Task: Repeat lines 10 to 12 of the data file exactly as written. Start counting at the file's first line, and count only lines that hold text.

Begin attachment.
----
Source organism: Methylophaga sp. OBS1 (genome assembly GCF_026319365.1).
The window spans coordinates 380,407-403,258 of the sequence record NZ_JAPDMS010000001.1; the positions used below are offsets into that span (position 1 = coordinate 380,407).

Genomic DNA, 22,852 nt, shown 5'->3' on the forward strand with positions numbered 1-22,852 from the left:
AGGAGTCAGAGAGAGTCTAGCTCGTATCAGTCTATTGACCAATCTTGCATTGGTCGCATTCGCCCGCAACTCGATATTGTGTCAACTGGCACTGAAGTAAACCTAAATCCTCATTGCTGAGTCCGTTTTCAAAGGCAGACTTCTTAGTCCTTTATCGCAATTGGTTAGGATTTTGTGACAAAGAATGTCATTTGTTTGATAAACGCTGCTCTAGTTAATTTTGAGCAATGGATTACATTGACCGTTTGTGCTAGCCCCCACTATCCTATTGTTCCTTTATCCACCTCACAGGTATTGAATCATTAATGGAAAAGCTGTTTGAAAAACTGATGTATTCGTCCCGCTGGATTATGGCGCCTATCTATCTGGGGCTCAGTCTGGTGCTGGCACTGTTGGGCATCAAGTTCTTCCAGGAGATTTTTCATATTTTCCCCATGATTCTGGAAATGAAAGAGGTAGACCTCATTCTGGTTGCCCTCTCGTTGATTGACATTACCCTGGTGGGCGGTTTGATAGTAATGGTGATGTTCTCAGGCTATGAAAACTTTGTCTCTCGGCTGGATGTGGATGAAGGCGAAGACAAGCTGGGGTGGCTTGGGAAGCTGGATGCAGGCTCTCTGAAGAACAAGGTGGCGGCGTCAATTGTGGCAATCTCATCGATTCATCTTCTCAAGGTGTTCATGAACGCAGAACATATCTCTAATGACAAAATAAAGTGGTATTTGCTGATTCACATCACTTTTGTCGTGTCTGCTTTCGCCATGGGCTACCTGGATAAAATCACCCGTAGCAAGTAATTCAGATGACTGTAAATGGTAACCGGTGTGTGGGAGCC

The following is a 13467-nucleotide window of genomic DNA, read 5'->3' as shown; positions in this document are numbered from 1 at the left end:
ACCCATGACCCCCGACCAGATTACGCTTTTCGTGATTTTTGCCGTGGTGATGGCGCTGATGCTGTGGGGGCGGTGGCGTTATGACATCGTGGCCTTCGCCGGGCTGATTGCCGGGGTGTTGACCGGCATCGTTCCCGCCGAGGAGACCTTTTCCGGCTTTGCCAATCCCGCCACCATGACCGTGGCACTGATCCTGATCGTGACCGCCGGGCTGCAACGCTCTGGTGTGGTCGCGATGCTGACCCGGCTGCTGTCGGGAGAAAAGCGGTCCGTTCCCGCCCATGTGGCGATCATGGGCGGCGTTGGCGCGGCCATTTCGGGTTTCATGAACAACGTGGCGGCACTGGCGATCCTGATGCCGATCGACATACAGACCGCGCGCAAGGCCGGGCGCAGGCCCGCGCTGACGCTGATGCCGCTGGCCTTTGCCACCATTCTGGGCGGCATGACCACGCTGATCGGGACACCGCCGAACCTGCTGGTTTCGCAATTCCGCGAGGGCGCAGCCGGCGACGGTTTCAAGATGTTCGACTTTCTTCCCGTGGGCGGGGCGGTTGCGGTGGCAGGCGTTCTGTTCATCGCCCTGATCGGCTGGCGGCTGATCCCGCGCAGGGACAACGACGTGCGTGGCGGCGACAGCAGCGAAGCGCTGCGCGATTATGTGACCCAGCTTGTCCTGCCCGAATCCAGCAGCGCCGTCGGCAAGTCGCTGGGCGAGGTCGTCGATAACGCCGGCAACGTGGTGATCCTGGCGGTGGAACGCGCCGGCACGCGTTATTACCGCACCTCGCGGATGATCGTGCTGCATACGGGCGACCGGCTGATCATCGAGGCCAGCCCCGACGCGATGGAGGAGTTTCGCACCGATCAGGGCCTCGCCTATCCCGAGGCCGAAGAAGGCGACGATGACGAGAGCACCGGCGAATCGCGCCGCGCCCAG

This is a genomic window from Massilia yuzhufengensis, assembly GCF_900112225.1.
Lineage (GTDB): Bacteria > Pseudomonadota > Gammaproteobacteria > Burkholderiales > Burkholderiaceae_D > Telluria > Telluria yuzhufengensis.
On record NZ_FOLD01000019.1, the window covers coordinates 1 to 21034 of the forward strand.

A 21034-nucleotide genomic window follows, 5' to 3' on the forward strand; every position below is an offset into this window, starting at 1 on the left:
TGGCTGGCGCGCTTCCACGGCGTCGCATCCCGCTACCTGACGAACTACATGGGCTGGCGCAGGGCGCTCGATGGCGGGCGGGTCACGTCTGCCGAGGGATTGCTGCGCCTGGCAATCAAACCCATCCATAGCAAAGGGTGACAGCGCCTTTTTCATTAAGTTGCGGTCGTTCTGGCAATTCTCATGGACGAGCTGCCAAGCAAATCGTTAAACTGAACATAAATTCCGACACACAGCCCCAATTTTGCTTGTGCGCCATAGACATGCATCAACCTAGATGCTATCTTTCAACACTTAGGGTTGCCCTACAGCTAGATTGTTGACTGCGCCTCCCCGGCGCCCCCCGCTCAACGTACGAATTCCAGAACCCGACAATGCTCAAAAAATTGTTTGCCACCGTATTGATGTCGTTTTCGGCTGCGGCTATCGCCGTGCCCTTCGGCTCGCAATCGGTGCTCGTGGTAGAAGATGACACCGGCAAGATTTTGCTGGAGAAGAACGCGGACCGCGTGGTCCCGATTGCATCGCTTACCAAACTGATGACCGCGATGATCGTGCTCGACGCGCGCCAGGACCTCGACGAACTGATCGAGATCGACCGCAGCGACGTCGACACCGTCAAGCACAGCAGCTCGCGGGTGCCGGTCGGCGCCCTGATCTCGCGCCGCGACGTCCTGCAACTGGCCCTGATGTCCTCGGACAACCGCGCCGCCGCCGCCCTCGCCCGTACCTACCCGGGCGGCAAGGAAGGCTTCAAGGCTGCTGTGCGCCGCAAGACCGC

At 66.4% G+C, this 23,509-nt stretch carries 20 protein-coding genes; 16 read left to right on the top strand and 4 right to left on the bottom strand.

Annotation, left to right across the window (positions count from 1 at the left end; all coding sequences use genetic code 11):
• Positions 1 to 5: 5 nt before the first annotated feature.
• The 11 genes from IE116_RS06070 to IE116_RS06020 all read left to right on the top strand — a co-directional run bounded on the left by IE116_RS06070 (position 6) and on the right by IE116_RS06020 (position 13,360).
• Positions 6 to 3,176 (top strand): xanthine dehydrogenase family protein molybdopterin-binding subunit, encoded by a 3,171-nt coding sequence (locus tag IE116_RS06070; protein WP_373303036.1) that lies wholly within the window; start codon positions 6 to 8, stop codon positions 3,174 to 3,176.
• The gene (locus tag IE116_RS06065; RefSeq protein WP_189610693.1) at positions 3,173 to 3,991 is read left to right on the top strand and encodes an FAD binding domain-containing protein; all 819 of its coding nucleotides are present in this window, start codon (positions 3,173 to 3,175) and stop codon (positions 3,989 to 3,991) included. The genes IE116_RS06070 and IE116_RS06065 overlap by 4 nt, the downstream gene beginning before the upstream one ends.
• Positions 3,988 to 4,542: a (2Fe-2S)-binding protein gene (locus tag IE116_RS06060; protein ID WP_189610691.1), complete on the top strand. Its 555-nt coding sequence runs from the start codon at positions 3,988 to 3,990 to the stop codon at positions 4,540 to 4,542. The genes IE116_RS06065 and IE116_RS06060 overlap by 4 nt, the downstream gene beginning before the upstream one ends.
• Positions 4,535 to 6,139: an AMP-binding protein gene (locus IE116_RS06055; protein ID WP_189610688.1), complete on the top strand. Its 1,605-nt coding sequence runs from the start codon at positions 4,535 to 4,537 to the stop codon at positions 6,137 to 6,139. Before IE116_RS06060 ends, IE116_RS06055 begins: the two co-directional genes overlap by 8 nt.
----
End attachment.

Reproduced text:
A 21034-nucleotide genomic window follows, 5' to 3' on the forward strand; every position below is an offset into this window, starting at 1 on the left:
TGGCTGGCGCGCTTCCACGGCGTCGCATCCCGCTACCTGACGAACTACATGGGCTGGCGCAGGGCGCTCGATGGCGGGCGGGTCACGTCTGCCGAGGGATTGCTGCGCCTGGCAATCAAACCCATCCATAGCAAAGGGTGACAGCGCCTTTTTCATTAAGTTGCGGTCGTTCTGGCAATTCTCATGGACGAGCTGCCAAGCAAATCGTTAAACTGAACATAAATTCCGACACACAGCCCCAATTTTGCTTGTGCGCCATAGACATGCATCAACCTAGATGCTATCTTTCAACACTTAGGGTTGCCCTACAGCTAGATTGTTGACTGCGCCTCCCCGGCGCCCCCCGCTCAACGTACGAATTCCAGAACCCGACAATGCTCAAAAAATTGTTTGCCACCGTATTGATGTCGTTTTCGGCTGCGGCTATCGCCGTGCCCTTCGGCTCGCAATCGGTGCTCGTGGTAGAAGATGACACCGGCAAGATTTTGCTGGAGAAGAACGCGGACCGCGTGGTCCCGATTGCATCGCTTACCAAACTGATGACCGCGATGATCGTGCTCGACGCGCGCCAGGACCTCGACGAACTGATCGAGATCGACCGCAGCGACGTCGACACCGTCAAGCACAGCAGCTCGCGGGTGCCGGTCGGCGCCCTGATCTCGCGCCGCGACGTCCTGCAACTGGCCCTGATGTCCTCGGACAACCGCGCCGCCGCCGCCCTCGCCCGTACCTACCCGGGCGGCAAGGAAGGCTTCAAGGCTGCTGTGCGCCGCAAGACCGC

At 66.4% G+C, this 23,509-nt stretch carries 20 protein-coding genes; 16 read left to right on the top strand and 4 right to left on the bottom strand.